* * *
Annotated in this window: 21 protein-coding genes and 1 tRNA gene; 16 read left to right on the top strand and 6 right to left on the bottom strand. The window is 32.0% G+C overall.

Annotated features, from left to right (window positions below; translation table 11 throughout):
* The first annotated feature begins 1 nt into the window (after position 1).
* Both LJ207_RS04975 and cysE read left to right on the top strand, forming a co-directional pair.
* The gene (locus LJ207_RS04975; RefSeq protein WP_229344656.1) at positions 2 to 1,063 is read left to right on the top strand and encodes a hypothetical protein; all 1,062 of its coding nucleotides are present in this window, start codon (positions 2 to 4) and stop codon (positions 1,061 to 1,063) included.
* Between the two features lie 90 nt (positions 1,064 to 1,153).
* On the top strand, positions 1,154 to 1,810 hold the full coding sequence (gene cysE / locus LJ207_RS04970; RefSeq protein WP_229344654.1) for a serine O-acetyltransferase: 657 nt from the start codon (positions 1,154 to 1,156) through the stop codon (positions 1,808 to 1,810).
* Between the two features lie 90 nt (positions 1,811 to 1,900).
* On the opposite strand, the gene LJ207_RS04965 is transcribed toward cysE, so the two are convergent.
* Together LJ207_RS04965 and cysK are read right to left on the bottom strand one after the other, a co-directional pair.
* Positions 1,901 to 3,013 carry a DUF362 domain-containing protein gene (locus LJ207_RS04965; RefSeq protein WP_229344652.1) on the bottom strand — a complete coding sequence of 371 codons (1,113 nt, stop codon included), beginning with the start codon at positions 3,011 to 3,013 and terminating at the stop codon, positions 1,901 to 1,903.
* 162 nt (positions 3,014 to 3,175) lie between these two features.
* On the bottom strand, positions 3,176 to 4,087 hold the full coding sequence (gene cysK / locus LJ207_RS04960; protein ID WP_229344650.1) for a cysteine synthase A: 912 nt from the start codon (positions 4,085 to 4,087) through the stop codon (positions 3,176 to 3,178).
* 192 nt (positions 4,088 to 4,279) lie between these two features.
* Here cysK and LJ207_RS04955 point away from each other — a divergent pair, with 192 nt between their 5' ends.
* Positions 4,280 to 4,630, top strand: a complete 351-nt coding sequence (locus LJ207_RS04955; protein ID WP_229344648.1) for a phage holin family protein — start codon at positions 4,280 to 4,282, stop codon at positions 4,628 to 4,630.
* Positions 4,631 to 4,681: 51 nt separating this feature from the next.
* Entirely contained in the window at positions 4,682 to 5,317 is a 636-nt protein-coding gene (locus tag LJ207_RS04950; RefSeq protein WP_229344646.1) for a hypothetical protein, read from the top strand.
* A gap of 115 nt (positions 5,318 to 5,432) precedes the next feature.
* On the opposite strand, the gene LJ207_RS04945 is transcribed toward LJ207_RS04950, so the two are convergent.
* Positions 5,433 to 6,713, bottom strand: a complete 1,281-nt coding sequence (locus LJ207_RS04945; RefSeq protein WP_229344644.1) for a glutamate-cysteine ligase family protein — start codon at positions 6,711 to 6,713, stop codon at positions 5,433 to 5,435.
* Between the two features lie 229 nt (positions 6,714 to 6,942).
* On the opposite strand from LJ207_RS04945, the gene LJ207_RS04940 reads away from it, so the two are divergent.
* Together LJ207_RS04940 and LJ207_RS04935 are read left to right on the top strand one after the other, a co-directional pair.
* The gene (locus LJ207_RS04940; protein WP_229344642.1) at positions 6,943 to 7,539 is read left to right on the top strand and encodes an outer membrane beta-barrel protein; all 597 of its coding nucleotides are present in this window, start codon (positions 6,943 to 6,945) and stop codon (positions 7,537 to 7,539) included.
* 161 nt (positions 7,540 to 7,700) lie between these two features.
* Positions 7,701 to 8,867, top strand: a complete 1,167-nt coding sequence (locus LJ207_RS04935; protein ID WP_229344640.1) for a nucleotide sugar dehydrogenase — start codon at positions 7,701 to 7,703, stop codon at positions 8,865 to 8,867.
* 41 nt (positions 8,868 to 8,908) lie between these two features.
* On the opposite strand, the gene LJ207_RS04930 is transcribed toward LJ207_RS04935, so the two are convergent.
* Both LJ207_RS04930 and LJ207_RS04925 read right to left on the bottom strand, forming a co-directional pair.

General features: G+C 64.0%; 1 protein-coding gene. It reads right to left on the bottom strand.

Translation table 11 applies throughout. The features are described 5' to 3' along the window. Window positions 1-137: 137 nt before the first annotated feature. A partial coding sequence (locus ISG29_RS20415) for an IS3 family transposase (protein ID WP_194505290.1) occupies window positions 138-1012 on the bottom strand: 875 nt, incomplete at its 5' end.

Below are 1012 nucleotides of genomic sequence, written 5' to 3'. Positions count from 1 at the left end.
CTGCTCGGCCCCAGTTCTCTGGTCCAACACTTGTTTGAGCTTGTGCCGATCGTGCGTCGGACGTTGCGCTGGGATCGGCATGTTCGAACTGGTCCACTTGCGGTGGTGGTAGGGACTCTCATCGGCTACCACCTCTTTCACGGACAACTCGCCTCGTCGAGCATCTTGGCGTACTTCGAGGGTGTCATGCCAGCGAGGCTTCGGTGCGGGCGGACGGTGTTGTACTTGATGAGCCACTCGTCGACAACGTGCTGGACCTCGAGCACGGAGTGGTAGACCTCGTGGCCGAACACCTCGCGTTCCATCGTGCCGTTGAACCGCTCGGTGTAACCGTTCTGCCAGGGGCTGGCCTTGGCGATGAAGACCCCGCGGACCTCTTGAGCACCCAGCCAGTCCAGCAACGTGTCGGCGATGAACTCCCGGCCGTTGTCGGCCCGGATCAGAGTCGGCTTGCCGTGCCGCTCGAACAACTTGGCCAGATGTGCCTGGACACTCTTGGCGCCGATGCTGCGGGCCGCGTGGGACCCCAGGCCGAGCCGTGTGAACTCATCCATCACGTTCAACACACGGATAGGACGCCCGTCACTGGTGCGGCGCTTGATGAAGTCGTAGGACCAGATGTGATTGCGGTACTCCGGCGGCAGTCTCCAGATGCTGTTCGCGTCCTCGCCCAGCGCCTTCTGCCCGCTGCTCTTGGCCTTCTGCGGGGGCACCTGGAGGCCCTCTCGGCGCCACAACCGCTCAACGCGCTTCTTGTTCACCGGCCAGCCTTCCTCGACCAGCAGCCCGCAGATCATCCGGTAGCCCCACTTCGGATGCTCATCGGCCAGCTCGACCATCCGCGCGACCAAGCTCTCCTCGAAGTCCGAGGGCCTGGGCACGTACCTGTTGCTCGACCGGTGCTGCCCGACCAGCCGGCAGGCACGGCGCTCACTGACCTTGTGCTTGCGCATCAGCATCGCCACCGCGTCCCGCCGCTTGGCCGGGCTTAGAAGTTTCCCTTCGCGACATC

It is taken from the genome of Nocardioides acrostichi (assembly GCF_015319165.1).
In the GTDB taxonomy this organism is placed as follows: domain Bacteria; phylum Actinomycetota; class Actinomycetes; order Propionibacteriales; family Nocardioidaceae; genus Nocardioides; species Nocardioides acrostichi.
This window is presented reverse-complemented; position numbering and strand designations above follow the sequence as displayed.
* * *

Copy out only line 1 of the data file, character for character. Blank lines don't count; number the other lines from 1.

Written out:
Annotated in this window: 21 protein-coding genes and 1 tRNA gene; 16 read left to right on the top strand and 6 right to left on the bottom strand. The window is 32.0% G+C overall.